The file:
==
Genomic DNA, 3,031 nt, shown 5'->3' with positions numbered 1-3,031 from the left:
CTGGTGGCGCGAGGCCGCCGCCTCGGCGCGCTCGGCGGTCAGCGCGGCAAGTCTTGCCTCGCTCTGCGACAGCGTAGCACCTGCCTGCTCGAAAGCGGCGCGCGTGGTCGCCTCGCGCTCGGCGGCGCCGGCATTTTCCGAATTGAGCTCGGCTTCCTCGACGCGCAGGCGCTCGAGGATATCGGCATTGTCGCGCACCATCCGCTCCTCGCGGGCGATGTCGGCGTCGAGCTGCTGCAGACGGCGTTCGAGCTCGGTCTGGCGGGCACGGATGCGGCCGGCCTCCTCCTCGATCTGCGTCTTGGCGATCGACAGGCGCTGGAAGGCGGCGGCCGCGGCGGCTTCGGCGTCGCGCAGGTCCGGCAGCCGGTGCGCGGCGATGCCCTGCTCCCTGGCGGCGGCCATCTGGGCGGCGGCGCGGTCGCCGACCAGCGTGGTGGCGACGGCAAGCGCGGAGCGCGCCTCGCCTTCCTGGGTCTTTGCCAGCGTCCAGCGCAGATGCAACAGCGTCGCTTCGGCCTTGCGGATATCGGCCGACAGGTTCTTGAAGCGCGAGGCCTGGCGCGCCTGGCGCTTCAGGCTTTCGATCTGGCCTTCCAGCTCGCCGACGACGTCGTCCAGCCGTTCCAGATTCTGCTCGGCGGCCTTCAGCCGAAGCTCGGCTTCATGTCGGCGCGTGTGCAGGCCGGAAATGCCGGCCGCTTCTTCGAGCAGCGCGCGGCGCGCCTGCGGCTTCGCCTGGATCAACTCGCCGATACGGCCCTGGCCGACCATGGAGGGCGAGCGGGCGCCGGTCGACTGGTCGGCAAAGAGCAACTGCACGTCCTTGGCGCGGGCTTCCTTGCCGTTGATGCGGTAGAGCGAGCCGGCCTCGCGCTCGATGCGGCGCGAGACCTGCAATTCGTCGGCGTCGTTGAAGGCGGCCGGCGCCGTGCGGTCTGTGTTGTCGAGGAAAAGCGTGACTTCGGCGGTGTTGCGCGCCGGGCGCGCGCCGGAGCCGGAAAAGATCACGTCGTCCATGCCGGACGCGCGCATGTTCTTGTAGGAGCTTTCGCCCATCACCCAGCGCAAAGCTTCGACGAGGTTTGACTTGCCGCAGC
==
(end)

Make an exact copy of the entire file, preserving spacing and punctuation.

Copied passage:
Genomic DNA, 3,031 nt, shown 5'->3' with positions numbered 1-3,031 from the left:
CTGGTGGCGCGAGGCCGCCGCCTCGGCGCGCTCGGCGGTCAGCGCGGCAAGTCTTGCCTCGCTCTGCGACAGCGTAGCACCTGCCTGCTCGAAAGCGGCGCGCGTGGTCGCCTCGCGCTCGGCGGCGCCGGCATTTTCCGAATTGAGCTCGGCTTCCTCGACGCGCAGGCGCTCGAGGATATCGGCATTGTCGCGCACCATCCGCTCCTCGCGGGCGATGTCGGCGTCGAGCTGCTGCAGACGGCGTTCGAGCTCGGTCTGGCGGGCACGGATGCGGCCGGCCTCCTCCTCGATCTGCGTCTTGGCGATCGACAGGCGCTGGAAGGCGGCGGCCGCGGCGGCTTCGGCGTCGCGCAGGTCCGGCAGCCGGTGCGCGGCGATGCCCTGCTCCCTGGCGGCGGCCATCTGGGCGGCGGCGCGGTCGCCGACCAGCGTGGTGGCGACGGCAAGCGCGGAGCGCGCCTCGCCTTCCTGGGTCTTTGCCAGCGTCCAGCGCAGATGCAACAGCGTCGCTTCGGCCTTGCGGATATCGGCCGACAGGTTCTTGAAGCGCGAGGCCTGGCGCGCCTGGCGCTTCAGGCTTTCGATCTGGCCTTCCAGCTCGCCGACGACGTCGTCCAGCCGTTCCAGATTCTGCTCGGCGGCCTTCAGCCGAAGCTCGGCTTCATGTCGGCGCGTGTGCAGGCCGGAAATGCCGGCCGCTTCTTCGAGCAGCGCGCGGCGCGCCTGCGGCTTCGCCTGGATCAACTCGCCGATACGGCCCTGGCCGACCATGGAGGGCGAGCGGGCGCCGGTCGACTGGTCGGCAAAGAGCAACTGCACGTCCTTGGCGCGGGCTTCCTTGCCGTTGATGCGGTAGAGCGAGCCGGCCTCGCGCTCGATGCGGCGCGAGACCTGCAATTCGTCGGCGTCGTTGAAGGCGGCCGGCGCCGTGCGGTCTGTGTTGTCGAGGAAAAGCGTGACTTCGGCGGTGTTGCGCGCCGGGCGCGCGCCGGAGCCGGAAAAGATCACGTCGTCCATGCCGGACGCGCGCATGTTCTTGTAGGAGCTTTCGCCCATCACCCAGCGCAAAGCTTCGACGAGGTTTGACTTGCCGCAGC